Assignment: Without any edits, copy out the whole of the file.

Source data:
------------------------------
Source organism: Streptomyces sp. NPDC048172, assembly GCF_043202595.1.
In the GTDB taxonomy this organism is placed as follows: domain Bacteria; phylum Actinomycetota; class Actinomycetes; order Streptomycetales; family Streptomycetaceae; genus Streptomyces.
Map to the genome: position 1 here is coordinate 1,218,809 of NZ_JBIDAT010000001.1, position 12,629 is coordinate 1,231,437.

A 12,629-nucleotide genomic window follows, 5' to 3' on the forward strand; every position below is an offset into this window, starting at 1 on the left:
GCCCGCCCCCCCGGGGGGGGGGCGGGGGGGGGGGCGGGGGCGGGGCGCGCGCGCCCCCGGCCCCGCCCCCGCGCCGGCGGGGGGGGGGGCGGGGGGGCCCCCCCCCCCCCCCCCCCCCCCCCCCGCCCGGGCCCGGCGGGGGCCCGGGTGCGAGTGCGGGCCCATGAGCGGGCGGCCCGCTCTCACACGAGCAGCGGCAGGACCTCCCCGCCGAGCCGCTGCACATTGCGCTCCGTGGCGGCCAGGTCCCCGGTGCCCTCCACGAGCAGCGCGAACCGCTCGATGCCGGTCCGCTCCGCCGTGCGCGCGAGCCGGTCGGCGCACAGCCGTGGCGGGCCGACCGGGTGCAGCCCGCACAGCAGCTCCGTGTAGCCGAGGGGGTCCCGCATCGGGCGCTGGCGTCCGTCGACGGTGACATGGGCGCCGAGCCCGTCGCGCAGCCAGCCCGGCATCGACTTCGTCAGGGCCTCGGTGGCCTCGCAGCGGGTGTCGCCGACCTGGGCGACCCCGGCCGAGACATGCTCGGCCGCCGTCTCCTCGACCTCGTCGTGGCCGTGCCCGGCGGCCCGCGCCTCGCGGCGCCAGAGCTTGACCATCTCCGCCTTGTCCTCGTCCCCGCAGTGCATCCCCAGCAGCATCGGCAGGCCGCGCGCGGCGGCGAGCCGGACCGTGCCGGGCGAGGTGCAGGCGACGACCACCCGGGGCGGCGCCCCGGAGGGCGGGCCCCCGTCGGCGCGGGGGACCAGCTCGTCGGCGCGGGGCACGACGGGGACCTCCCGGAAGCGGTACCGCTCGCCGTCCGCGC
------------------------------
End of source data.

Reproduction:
Source organism: Streptomyces sp. NPDC048172, assembly GCF_043202595.1.
In the GTDB taxonomy this organism is placed as follows: domain Bacteria; phylum Actinomycetota; class Actinomycetes; order Streptomycetales; family Streptomycetaceae; genus Streptomyces.
Map to the genome: position 1 here is coordinate 1,218,809 of NZ_JBIDAT010000001.1, position 12,629 is coordinate 1,231,437.

A 12,629-nucleotide genomic window follows, 5' to 3' on the forward strand; every position below is an offset into this window, starting at 1 on the left:
GCCCGCCCCCCCGGGGGGGGGGCGGGGGGGGGGGCGGGGGCGGGGCGCGCGCGCCCCCGGCCCCGCCCCCGCGCCGGCGGGGGGGGGGGCGGGGGGGCCCCCCCCCCCCCCCCCCCCCCCCCCCGCCCGGGCCCGGCGGGGGCCCGGGTGCGAGTGCGGGCCCATGAGCGGGCGGCCCGCTCTCACACGAGCAGCGGCAGGACCTCCCCGCCGAGCCGCTGCACATTGCGCTCCGTGGCGGCCAGGTCCCCGGTGCCCTCCACGAGCAGCGCGAACCGCTCGATGCCGGTCCGCTCCGCCGTGCGCGCGAGCCGGTCGGCGCACAGCCGTGGCGGGCCGACCGGGTGCAGCCCGCACAGCAGCTCCGTGTAGCCGAGGGGGTCCCGCATCGGGCGCTGGCGTCCGTCGACGGTGACATGGGCGCCGAGCCCGTCGCGCAGCCAGCCCGGCATCGACTTCGTCAGGGCCTCGGTGGCCTCGCAGCGGGTGTCGCCGACCTGGGCGACCCCGGCCGAGACATGCTCGGCCGCCGTCTCCTCGACCTCGTCGTGGCCGTGCCCGGCGGCCCGCGCCTCGCGGCGCCAGAGCTTGACCATCTCCGCCTTGTCCTCGTCCCCGCAGTGCATCCCCAGCAGCATCGGCAGGCCGCGCGCGGCGGCGAGCCGGACCGTGCCGGGCGAGGTGCAGGCGACGACCACCCGGGGCGGCGCCCCGGAGGGCGGGCCCCCGTCGGCGCGGGGGACCAGCTCGTCGGCGCGGGGCACGACGGGGACCTCCCGGAAGCGGTACCGCTCGCCGTCCGCGC